Yes, you read that correctly. I did graduate with my undergraduate degree in two years. While I always thought of it as an accomplishment, its real significance was lost on me – until I started talking about it. Not everyone can get a big scholarship, but everyone can do what I did and save a lot of time and money. Parents of students are usually more than a little surprised, and often confused. And then it dawns on them: you mean you paid half the amount of tuition of a normal student, without including scholarships or aid? Yes. For me, at an in-state public university (usually considered a bargain) that’s over $20,000 in tuition fees and books – and much more than $30,000 if you are including room and board, or $70,000 at a private university. So, how did I do it?
Advanced Placement and Dual Enrollment Courses
In high school I took 13 Advanced Placement (AP) tests and 1 Dual Enrollment (DE) course. When I entered my university, I already had 55 college credits and was almost a junior. My college required 120 credits to graduate and I was already half-way there, without paying a cent in tuition. AP classes are free (offered by most public high schools), but the tests are $89 each (or $53 for low-income students). My DE course was around $200 (all community college prices are different, so check yours locally). If you aren’t familiar with these courses or tests, see my guide here. So that’s two years of university for under $350 per year of high school – sounds a lot better than the $13,000 to $60,000+ that it would have cost for two years of school normally. (Also keep in mind that the $1,400 total was unsubsidized – I didn’t qualify for a reduced rate from the College Board.) Want that broken down? We will use Washington, D.C. as the example (but you can see your state’s tuition averages here):
|University Type||Tuition (2013-2014)||Total Tuition Cost||Amount “I” Saved|
Every parent and student I’ve ever spoken to has called that a bargain – and now in hindsight, I do too. I had no idea at the time that my desire to graduate early would mean so much money saved – and so much time gained. This meant that not only did I not have the extra $30,000+ in student loans, but also had my college diploma at twenty. People often forget that time is worth a lot – and it was. I was able to take multiple internships and jobs (and even go to grad school) because of the extra time that my decision afforded me. And as a resume boost? Hiring managers were not only astonished that I had graduated early, but impressed that I had thought smarter about the college process.
So, how do you save time and money by doing the same? Start planning now. Being educated about your options matters.
Middle schoolers (and parents): start researching your options for high school. Do local schools offer Advanced Placement courses? Are there magnet schools that you should be considering? If not, does your state offer free virtual AP courses? What are your options with the local community college? Do they offer on-site or virtual courses for college credit? Have you spoken to the guidance department about future options? What about the gifted and talented coordinator? (They may know about resources that you can use and investigate even if you aren’t “identified” as gifted.)
High school students (and parents): evaluate what you are taking now and what your options are in the future. Are there courses you could be taking next year that are AP or DE that build on your current course load (i.e. taking honors biology this year and taking AP biology next year)? Does your school offer any AP or IB programs and/or DE courses? What does your local community college offer? Can you take summer courses? Does the university you are considering offer summer programs for credit? Have you spoken to the guidance department about your options? Have you reached out to the gifted and talented coordinator about any resources they might know?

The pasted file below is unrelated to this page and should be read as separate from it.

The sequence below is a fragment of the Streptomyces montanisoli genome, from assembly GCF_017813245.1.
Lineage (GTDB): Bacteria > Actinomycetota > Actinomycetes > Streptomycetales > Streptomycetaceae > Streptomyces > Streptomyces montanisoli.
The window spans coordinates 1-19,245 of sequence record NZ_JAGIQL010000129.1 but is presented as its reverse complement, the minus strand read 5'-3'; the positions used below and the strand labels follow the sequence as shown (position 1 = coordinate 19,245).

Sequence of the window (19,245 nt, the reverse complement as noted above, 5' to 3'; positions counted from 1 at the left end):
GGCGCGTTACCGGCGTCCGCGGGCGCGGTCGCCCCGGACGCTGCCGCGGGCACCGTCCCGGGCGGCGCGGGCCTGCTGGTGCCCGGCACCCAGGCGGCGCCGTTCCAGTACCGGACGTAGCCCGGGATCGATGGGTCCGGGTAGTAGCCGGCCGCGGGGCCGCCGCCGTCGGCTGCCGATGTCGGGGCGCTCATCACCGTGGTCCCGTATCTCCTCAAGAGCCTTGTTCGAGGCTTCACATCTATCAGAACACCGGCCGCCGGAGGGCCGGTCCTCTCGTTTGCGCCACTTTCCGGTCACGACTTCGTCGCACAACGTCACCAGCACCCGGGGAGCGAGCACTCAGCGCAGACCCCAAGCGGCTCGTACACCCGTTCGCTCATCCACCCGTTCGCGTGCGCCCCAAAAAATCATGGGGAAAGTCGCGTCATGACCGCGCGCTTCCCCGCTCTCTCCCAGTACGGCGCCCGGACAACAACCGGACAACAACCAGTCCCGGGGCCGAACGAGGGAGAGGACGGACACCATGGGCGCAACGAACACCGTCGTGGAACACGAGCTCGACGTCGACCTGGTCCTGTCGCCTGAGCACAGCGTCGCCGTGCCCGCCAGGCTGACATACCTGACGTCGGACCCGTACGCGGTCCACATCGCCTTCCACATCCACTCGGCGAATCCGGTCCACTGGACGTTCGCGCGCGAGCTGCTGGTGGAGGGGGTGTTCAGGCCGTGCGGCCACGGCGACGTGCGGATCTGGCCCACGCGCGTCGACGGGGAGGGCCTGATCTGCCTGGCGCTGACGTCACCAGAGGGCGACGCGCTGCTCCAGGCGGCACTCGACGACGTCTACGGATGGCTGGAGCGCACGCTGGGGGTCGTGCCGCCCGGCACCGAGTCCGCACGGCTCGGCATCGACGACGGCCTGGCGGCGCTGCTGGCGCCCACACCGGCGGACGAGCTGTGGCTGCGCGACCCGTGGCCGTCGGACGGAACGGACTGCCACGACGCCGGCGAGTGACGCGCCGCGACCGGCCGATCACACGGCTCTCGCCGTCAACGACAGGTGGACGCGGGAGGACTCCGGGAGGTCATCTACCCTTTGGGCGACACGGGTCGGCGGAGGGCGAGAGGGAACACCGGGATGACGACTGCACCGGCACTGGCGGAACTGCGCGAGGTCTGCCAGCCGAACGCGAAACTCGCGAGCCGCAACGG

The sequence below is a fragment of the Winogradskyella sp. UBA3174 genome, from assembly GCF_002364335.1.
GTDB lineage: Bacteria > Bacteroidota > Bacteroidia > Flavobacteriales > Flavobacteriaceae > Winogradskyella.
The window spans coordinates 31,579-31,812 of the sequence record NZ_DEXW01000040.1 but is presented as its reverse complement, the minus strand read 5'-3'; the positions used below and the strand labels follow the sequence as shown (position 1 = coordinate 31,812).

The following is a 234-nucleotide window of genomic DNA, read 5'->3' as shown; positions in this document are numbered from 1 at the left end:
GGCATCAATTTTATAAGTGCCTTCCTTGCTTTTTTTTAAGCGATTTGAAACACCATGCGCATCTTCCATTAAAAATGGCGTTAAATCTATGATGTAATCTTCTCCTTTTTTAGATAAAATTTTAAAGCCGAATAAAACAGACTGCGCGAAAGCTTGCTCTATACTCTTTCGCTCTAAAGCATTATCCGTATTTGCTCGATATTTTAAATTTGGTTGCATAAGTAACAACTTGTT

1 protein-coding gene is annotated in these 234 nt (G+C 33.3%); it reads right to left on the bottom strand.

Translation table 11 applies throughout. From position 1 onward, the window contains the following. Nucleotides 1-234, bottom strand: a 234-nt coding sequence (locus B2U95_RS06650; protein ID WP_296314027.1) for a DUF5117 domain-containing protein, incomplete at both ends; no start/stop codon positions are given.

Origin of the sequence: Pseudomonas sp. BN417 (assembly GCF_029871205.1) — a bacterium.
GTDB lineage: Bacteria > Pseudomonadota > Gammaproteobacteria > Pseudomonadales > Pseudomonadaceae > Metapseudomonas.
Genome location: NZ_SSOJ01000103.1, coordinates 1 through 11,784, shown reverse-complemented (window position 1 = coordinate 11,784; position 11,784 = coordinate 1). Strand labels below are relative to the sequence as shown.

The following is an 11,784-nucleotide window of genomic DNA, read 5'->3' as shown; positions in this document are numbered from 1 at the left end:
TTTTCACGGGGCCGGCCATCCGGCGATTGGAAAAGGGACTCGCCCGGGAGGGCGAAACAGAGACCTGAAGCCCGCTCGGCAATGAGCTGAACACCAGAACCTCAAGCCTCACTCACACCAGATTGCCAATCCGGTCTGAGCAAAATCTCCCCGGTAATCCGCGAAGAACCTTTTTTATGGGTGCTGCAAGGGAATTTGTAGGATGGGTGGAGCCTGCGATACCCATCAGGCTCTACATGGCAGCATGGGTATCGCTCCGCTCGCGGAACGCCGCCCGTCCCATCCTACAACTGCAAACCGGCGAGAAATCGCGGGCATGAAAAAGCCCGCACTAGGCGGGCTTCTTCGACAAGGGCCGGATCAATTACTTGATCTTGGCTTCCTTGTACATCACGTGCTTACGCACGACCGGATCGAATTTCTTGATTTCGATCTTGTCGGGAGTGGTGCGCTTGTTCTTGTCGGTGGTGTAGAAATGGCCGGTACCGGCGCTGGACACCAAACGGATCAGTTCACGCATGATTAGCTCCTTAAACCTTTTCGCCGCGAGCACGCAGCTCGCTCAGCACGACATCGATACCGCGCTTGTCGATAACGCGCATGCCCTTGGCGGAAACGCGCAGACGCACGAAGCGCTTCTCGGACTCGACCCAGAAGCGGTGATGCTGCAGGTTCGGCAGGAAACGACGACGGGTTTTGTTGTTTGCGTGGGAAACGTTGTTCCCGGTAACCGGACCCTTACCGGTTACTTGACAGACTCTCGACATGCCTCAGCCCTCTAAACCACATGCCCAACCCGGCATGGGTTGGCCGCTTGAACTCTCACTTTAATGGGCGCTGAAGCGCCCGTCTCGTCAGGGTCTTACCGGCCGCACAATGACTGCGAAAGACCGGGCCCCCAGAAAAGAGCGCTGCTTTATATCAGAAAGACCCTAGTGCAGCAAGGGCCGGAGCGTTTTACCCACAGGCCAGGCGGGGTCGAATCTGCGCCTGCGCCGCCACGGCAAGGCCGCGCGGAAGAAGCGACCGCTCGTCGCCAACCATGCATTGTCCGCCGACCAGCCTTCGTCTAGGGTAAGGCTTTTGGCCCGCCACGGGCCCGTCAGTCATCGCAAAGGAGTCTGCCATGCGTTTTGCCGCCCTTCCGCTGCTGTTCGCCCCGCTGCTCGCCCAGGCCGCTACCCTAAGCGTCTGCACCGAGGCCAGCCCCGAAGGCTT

High school juniors and seniors (and parents): investigate your college options and what they mean for your money and your timeline. In addition to the questions above, what are the AP and DE policies of the colleges and universities you are considering? (Yes, each school is different.) You can usually find out the school’s policies on APs under “Advanced Placement Credit” in their admissions websites or by checking here. If DE information isn’t included there, check under their “Transfer Student” sections. Some school take no credit whatsoever, others only allow them as general education credits, while some offer full credit for scores of a 3 and above on AP tests. Make sure to consider this in your decision making process. Remember, that credit isn’t just time – it’s the equivalent of a scholarship and it’s money back in your pocket.
Current college students: Believe it or not, it’s not too late to save tuition money! Check and see if your university accepts credits from the local community college. If they do, take some courses there to save money – people often forget the community college credits are a bargain compared to the average tuition of most universities. Maybe there is a language requirement you can complete or math course that you have to take (you get the idea). Credits taken at the community college transfer in to your university, completing graduation requirements at a fraction of the cost – and they may end up saving you time too. If you take two courses over the summer at the community college, that’s two fewer courses you have to take over the next year, leaving you the option for a lighter semester (maybe 4 courses instead of 5), have more time to work part-time, or even give you the option to take an internship you wouldn’t have had time for.
I know a lot about the college application process and the tips and tricks to get you through high school, college, and beyond. Want to learn more? Go to my blog. Have AP and DE stories of your own? Please share them below!